To the credit of western courts, they are finally making well-thought out and fair decisions. The aggregate weight of such decisions during the last years and the reports of human rights organizations such as Amnesty International and of the Council of Europe, as well as of an important number of decisions of the ECHR in Strasbourg, shows that Russia may not be considered as a law abiding State. Thus, the French justice rejection of the request for extradition of Vitaly Arkhangelsky was clearly motivated: the Russian State does not respect the provisions of the European Convention of Human Rights, in particular the right for fair trial and the prohibition of inhuman and degrading treatment. However, a favorable judgment does not resolve all the problems.
One of us, in spite of his victory in the French Court may not go to London, and the other one, a refugee in Great Britain, may not go to Paris since Russian requests to the Interpol remain in force. Thus, their freedom is limited to the host country. The use of international arrest warrants by Russian State against businessmen whose flourishing companies have attracted predatory appetites of corrupted groups represents a real reversal of the system which was initially intended to chase criminals, and actually facilitates the task of mafia States.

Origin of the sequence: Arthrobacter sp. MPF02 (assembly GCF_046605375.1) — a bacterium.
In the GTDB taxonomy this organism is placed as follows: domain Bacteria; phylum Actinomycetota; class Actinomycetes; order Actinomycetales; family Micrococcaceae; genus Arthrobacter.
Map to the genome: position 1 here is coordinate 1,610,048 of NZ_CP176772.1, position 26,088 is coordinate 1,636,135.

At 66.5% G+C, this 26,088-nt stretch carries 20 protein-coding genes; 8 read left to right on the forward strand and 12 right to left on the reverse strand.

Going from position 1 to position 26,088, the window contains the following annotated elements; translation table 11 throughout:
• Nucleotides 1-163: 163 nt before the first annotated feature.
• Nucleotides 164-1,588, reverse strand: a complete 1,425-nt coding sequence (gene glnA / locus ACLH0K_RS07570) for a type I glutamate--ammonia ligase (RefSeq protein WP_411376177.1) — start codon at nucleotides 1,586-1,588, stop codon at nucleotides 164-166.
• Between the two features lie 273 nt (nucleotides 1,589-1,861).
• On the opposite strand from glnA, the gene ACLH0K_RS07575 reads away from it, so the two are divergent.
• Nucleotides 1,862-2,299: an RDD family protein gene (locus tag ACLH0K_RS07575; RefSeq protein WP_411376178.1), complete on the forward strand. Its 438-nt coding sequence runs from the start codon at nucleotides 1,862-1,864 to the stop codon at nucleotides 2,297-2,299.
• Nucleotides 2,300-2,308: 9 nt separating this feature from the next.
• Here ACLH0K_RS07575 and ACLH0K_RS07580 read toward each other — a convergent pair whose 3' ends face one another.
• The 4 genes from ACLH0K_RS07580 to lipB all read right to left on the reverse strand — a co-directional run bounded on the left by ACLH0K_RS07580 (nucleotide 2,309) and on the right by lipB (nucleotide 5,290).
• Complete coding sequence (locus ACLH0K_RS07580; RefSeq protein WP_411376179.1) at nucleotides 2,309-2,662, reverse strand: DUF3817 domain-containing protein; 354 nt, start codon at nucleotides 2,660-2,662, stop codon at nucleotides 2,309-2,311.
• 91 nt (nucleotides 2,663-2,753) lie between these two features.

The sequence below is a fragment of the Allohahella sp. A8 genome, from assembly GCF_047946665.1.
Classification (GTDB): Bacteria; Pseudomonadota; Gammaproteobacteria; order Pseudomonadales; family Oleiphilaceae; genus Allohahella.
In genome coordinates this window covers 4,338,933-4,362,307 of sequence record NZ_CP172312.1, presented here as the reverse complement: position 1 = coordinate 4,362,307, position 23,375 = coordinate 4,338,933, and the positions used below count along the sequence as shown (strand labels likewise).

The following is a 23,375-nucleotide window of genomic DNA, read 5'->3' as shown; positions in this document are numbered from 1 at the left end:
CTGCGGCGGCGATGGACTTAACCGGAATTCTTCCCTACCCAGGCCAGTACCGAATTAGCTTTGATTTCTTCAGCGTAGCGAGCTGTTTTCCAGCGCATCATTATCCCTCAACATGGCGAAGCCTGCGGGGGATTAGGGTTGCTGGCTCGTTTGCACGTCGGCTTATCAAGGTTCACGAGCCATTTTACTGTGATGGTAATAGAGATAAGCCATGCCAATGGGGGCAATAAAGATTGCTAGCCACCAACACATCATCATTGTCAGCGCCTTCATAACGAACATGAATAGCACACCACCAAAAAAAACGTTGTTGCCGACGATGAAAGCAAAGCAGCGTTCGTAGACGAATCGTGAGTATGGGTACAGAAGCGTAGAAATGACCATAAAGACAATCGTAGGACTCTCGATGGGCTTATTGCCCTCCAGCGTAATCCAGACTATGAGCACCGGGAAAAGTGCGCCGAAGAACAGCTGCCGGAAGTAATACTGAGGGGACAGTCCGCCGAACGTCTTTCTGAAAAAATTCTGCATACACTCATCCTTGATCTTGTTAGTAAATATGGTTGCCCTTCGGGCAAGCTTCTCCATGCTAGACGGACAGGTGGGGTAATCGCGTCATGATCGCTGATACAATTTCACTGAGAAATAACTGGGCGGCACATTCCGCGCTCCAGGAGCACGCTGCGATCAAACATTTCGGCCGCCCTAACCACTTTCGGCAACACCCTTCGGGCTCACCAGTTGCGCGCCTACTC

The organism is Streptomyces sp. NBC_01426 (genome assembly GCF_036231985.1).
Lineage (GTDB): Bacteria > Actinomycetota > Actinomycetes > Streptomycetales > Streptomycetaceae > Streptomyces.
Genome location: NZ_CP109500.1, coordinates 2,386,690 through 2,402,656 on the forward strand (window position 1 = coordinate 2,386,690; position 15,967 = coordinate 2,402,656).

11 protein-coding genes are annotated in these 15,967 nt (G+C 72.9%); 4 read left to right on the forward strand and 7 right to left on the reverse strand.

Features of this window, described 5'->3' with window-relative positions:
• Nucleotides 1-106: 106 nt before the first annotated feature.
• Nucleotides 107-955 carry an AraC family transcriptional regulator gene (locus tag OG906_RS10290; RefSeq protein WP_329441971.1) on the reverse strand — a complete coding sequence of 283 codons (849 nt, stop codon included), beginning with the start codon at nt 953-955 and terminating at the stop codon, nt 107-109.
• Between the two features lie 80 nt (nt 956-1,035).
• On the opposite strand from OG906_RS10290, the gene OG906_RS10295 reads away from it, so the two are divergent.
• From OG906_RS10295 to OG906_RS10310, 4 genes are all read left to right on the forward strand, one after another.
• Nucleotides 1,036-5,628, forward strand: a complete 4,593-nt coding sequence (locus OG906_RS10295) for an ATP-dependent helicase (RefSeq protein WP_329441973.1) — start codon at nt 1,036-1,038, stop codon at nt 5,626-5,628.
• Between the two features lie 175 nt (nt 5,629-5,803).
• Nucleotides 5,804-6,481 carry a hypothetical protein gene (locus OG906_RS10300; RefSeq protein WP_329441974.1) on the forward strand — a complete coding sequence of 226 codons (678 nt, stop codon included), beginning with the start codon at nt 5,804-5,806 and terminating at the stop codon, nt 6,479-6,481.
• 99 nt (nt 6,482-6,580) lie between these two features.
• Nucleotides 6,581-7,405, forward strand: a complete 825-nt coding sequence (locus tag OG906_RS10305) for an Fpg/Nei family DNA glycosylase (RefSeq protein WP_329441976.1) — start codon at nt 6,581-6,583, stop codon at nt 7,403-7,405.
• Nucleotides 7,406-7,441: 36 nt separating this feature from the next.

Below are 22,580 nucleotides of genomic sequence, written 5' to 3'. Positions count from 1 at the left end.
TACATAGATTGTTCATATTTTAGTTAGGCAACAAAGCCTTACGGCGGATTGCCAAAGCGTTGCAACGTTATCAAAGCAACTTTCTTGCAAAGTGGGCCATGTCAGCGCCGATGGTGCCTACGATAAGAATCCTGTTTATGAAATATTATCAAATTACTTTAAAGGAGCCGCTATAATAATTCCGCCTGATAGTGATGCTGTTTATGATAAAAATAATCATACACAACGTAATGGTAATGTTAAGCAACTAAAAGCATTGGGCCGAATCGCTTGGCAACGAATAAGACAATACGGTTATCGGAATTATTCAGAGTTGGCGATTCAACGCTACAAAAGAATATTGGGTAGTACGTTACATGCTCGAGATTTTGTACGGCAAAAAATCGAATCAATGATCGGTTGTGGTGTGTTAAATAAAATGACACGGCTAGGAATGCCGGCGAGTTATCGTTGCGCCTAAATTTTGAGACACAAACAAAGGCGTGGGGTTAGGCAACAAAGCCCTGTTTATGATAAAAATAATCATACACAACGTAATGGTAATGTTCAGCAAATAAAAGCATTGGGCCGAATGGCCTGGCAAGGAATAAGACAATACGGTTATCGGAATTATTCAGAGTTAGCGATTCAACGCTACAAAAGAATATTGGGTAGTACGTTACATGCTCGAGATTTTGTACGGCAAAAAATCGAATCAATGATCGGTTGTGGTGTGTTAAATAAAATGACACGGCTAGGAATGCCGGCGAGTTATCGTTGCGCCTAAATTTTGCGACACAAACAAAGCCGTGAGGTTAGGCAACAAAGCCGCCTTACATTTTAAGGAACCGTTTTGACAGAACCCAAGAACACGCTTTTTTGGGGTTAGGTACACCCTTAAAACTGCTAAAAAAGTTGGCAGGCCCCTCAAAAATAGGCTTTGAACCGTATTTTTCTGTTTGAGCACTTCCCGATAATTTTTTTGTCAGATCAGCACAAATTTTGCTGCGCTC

It is time for the international community to review Interpol powers taking into consideration current realities. It is urgent to strengthen the control and selection procedure which would allow Interpol to filter the warrants issued by the States whose allegiance to human rights values is more than doubtful, and to be more vigilant to the proved mala fide of the Russian authorities.
In addition, European courts should treat with circumspection, and even with suspicion, civil and commercial trials brought before them within the framework of exequatur proceedings or applications for guaranties against people targeted by the famous Russian arrest warrants.
Unfortunately, leaders of western countries have chosen to compromise with Putin’s dictatorship because of the priority of international politics, whether this concerns Iran or Syria. That is why, they close their eyes at the power usurpation, crushing of democracy and persecutions against dissidents, and, more generally, against honest businessmen in Russia.
However, the respect of law and of human rights in western countries is not concerned with international politics, and their public authorities should not contribute to the import of Russian corruption in exchange for the vote of Russia in the Security Council of the United Nations.
That is why, after Mr. Putin’s visit to Paris, we ask western States to review their attitude to their Russian peers, and to do it in a way that a common European judicial politics would be opposed to Moscow, and that, all over Europe, ignominious arrest warrants and requests for extradition coming from disqualified judicial authorities against unlawfully persecuted Russian citizens, whether these are businessmen, lawyers or journalists, would be rejected.